"In this difficult market environment Citi must make changes to its travel accident insurance coverage levels on certain Citi credit card products," Samuel Wang, a company spokesman, wrote in an email. "Based on our research the new coverage levels remain competitive with those in the industry."
Betty Riess, a spokeswoman for Bank of America Corp., said Friday that its coverage levels vary; on its Visa Signature products, travel accident insurance ranges from $250,000 to $1 million, and on its Amex-branded Accolades cards, the level is $1 million. She reported no recent changes in coverage.
A spokeswoman for Capital One Financial Corp. said by email, "We have not altered these benefits and have no plans to do so," but did not provide the amount of coverage it offers.
Discover Financial Services also reported no change in coverage. "Select consumer and business credit cardholders receive up to $100,000 in travel accident insurance and the issuer may choose to provide additional coverage through Discover Network."
JPMorgan Chase & Co. did not respond to queries.
Visa requires a minimum insurance level of $250,000 on its Signature cards; MasterCard requires a minimum level of $200,000 for its World brand, according to spokeswoman Joanne Trout. "In terms of brand impact, Citi's proposed change of $250,000 is still competitive in the marketplace and, therefore, we don't anticipate it will impact the World brand," Trout said.
But Jennifer Doidge, a Visa spokeswoman, sounded a different note: "Some enhancements are required to meet minimum levels; however, many issuers offer these benefits at a level above and beyond what's required, in order to provide their cardholders with an optimal experience."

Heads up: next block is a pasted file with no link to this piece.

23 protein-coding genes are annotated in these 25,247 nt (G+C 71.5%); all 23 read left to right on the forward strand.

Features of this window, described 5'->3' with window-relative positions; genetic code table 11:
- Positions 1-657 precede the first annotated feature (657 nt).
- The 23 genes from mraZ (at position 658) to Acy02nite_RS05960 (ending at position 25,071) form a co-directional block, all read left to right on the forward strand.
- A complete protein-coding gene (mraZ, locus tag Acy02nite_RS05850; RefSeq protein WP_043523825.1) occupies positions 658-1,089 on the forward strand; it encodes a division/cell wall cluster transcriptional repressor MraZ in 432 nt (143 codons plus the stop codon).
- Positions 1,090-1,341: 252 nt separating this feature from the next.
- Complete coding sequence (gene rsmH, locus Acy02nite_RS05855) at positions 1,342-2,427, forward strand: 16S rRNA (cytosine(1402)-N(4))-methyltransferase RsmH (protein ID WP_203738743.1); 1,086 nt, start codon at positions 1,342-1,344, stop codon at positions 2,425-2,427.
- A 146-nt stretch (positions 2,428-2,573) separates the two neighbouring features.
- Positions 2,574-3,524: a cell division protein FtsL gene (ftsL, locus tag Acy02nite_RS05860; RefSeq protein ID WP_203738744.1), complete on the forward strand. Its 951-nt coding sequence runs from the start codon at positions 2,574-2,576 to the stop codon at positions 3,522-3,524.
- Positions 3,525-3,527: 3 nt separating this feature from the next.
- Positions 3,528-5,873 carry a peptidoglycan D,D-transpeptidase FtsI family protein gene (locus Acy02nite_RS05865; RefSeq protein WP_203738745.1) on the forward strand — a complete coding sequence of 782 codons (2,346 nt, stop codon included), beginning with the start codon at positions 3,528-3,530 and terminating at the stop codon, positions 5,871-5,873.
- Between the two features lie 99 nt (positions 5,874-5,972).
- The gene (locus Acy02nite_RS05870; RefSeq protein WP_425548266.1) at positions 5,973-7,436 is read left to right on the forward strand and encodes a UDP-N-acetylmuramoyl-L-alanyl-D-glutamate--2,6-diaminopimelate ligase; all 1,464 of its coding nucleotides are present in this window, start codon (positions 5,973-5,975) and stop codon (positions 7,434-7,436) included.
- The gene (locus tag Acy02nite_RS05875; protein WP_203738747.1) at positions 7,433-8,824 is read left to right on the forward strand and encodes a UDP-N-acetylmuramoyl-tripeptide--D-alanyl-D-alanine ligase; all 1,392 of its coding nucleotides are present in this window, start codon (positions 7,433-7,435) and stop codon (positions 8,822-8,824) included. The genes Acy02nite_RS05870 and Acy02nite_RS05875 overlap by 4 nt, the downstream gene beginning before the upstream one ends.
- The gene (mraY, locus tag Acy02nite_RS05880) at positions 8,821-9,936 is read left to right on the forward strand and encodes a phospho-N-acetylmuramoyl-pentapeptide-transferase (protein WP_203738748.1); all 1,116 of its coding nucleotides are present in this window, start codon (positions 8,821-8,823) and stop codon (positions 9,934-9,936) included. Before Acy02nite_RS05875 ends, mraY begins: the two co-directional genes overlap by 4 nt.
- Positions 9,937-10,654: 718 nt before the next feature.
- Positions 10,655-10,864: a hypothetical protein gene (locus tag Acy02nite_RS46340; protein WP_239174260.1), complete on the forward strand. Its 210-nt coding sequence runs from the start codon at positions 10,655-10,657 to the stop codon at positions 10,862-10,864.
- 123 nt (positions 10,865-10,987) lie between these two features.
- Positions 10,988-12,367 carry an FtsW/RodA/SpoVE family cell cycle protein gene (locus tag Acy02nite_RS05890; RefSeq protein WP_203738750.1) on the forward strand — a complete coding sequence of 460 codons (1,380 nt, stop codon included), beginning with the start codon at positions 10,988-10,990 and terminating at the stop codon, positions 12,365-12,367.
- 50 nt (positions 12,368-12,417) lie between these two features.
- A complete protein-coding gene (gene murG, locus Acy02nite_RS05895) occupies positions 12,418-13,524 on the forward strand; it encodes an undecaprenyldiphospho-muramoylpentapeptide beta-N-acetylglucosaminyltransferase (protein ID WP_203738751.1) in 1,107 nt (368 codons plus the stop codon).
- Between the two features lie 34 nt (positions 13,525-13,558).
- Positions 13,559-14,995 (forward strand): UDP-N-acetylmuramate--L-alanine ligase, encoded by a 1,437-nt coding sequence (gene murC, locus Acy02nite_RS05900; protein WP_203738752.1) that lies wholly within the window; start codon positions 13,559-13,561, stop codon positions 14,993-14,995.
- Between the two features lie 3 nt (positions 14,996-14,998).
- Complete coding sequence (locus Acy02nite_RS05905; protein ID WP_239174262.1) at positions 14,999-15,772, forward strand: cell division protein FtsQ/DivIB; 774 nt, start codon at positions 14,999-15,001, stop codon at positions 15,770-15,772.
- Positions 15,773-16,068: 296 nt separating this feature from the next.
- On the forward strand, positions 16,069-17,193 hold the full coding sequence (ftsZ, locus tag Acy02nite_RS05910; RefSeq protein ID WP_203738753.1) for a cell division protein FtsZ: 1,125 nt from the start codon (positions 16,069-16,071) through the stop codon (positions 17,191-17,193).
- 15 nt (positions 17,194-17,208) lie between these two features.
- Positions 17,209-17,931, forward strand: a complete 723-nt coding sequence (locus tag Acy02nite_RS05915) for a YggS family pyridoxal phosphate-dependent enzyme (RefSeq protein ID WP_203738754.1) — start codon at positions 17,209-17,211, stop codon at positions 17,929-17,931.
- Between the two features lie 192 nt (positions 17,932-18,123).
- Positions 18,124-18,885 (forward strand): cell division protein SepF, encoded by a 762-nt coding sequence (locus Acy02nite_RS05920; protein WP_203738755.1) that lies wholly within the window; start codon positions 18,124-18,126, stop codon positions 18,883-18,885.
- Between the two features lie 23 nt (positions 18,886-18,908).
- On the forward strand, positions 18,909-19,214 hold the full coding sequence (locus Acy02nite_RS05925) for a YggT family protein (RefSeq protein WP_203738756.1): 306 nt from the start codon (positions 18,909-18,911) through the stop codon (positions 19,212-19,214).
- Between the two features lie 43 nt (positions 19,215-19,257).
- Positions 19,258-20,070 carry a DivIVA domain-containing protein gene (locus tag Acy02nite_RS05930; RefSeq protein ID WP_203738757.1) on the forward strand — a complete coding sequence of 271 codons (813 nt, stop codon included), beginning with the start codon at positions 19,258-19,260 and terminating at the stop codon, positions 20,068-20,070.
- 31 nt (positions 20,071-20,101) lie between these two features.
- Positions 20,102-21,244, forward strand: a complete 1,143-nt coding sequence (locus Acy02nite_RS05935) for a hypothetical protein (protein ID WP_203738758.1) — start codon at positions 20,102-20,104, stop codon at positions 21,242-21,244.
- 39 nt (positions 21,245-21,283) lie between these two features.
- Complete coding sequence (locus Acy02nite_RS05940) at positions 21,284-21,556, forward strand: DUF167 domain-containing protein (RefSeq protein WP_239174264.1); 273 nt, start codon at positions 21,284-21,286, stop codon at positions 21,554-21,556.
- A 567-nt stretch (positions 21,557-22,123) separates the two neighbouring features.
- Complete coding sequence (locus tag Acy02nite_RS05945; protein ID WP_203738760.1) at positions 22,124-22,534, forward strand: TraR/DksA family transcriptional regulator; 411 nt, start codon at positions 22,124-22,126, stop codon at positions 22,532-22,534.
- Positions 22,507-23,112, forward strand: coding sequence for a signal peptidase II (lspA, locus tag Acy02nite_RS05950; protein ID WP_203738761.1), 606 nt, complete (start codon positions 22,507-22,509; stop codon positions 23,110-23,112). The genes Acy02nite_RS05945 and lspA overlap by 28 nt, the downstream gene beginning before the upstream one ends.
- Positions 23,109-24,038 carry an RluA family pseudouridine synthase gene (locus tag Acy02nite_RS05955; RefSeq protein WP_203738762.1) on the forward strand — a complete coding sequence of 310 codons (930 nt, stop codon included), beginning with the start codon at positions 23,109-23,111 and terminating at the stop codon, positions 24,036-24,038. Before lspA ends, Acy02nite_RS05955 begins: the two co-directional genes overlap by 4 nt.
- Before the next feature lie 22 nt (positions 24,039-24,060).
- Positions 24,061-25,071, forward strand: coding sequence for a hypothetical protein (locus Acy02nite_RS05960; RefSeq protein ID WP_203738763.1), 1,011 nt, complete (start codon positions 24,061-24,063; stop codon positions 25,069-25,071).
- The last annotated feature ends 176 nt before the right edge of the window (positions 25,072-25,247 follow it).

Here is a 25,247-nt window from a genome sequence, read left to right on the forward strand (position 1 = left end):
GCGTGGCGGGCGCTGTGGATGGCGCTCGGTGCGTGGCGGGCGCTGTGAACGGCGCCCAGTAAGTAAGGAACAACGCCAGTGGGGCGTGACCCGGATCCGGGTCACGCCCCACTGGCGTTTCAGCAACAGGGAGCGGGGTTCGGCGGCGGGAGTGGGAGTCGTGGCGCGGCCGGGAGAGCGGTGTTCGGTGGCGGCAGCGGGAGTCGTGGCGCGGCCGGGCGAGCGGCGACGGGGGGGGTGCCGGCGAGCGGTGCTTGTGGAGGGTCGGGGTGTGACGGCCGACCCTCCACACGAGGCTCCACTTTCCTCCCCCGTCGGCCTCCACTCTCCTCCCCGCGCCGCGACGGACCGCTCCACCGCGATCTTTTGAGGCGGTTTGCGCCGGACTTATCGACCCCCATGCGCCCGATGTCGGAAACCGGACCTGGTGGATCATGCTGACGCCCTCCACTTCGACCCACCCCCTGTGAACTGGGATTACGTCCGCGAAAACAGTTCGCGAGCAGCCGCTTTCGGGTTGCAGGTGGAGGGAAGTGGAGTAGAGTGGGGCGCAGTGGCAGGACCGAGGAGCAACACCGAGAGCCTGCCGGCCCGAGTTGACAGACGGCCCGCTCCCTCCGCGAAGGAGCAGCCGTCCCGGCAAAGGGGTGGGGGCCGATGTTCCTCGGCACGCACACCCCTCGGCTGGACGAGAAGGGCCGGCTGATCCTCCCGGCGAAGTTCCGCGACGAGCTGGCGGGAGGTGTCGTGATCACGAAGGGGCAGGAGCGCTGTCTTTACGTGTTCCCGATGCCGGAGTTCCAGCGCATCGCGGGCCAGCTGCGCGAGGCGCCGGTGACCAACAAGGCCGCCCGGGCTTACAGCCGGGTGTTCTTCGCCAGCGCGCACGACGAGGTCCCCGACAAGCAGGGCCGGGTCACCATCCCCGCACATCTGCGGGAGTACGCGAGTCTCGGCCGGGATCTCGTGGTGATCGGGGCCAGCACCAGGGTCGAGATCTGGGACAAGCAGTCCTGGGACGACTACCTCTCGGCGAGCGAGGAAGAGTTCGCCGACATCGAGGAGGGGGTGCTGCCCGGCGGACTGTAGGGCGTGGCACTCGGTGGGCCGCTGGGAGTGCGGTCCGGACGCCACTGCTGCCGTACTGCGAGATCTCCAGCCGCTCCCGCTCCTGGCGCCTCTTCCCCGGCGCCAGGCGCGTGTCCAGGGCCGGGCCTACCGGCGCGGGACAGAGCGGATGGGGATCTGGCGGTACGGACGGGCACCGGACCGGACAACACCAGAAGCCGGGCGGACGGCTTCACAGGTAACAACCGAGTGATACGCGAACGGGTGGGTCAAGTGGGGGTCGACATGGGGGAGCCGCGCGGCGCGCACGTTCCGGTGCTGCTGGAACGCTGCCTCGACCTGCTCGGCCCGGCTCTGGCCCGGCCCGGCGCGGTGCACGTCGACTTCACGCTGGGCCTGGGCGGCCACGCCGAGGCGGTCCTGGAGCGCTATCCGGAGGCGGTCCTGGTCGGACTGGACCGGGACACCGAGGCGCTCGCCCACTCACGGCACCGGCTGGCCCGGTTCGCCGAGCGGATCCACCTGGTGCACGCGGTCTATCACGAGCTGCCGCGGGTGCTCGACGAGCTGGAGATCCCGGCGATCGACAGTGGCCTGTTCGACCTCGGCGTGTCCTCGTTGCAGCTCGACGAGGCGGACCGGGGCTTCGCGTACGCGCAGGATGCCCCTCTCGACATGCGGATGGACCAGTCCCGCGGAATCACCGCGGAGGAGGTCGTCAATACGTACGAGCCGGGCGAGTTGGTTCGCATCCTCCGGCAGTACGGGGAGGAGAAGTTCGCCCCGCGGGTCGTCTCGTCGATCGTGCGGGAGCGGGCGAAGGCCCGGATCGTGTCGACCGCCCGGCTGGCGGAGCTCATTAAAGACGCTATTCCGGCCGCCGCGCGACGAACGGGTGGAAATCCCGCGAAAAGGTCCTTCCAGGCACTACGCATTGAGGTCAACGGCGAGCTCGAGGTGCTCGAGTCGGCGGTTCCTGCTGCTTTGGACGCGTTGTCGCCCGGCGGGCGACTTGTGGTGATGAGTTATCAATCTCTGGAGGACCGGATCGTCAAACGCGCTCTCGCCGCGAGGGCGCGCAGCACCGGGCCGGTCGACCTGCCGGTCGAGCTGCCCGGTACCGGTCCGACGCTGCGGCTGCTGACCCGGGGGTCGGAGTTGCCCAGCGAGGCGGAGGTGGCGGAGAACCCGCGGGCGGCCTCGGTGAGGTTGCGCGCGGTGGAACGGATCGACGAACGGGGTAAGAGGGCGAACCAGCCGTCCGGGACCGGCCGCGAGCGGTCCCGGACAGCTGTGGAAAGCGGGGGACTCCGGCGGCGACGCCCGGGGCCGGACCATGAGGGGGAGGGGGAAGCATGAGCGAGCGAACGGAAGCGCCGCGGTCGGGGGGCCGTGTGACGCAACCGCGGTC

Citi, of course, is MasterCard's largest issuer, and most of its portfolio is MasterCard branded, although it also issues cards on the Visa and Amex networks.
"Anything Citi does cutting back benefits has to be more worrisome to MasterCard, because they're more exposed," Grover said.
But for both MasterCard and Visa, which developed their World and Signature products in part to win some of Amex's traditional elite, high-spending business, any issuer pullback is cause for concern.
"These brands are trying to be competitive with Amex, and if we've got major issuers pulling back on benefits, that has an effect," Grover said.
An Amex spokeswoman said its network business "works in partnership with all of its issuers to construct products that meet the needs of our bank partners' customers," but would not provide specifics about its level of required travel coverage. Amex's cards business did not respond to queries.
Most observers agreed that the immediate impact on Visa and MasterCard was likely to be "mildly negative … but not overwhelming," in Grover's words.
Even though travel insurance is a network-guaranteed perk, most cardholders tend to blame their issuer, not their network, for cuts in rewards, according to Rick Ferguson, the editorial director of the loyalty marketing publication Colloquy, which is owned by Alliance Data Systems.
"Visa Signature is a nice brand in and of itself, but for the most part I think folks are still thinking of those cards as Citi cards," he said. The damage to the network brands is likely to be limited "if it's not a move made across the board by every Visa Signature issuer."
Nor are the networks likely to lose much fee revenue from the decision, according to Scott Strumello of Auriemma Consulting Group. "The issuer is obliged merely to supply those benefits. They don't have to get them through MasterCard, and if they can get a better deal on their own, many do," he said. The networks "certainly don't lose money on it, but it's certainly not a big revenue generator for MasterCard or Visa."